Late Quaternary vegetation-climate feedbacks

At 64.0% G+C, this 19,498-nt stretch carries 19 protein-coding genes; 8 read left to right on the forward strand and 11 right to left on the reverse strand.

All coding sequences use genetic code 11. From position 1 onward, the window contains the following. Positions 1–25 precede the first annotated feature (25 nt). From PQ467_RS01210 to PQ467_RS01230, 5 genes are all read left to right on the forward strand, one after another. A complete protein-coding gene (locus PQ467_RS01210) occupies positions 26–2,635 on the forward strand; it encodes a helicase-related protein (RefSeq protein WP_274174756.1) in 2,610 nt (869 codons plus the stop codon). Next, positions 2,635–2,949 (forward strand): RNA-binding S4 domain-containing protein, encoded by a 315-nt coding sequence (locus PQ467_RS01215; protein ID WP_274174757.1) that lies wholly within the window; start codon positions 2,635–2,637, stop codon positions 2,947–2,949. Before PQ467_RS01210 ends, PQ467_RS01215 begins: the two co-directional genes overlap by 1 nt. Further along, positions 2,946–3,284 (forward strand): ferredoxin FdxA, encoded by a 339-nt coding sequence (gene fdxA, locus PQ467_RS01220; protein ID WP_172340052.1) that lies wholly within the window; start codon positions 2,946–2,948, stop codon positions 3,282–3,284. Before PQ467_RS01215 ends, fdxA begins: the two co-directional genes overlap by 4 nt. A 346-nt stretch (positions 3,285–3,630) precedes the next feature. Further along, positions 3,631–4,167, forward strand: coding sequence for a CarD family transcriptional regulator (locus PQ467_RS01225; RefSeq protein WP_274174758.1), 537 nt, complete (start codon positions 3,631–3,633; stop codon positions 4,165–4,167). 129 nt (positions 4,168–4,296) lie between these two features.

Abstract. Feedbacks between vegetation and other components of the climate system are discussed with respect to their influence on climate dynamics during the late Quaternary, i.e., the last glacial-interglacial cycles. When weighting current understanding based on interpretation of palaeobotanic and palaeoclimatic evidence by numerical climate system models, a number of arguments speak in favour of vegetation dynamics being an amplifier of orbital forcing. (a) The vegetation-snow albedo feedback in synergy with the sea-ice albedo feedback tends to amplify Northern Hemisphere and global mean temperature changes. (b) Variations in the extent of the largest desert on Earth, the Sahara, appear to be amplified by biogeophysical feedback. (c) Biogeochemical feedbacks in the climate system in relation to vegetation migration are supposed to be negative on time scales of glacial cycles. However, with respect to changes in global mean temperature, they are presumably weaker than the positive biogeophysical feedbacks.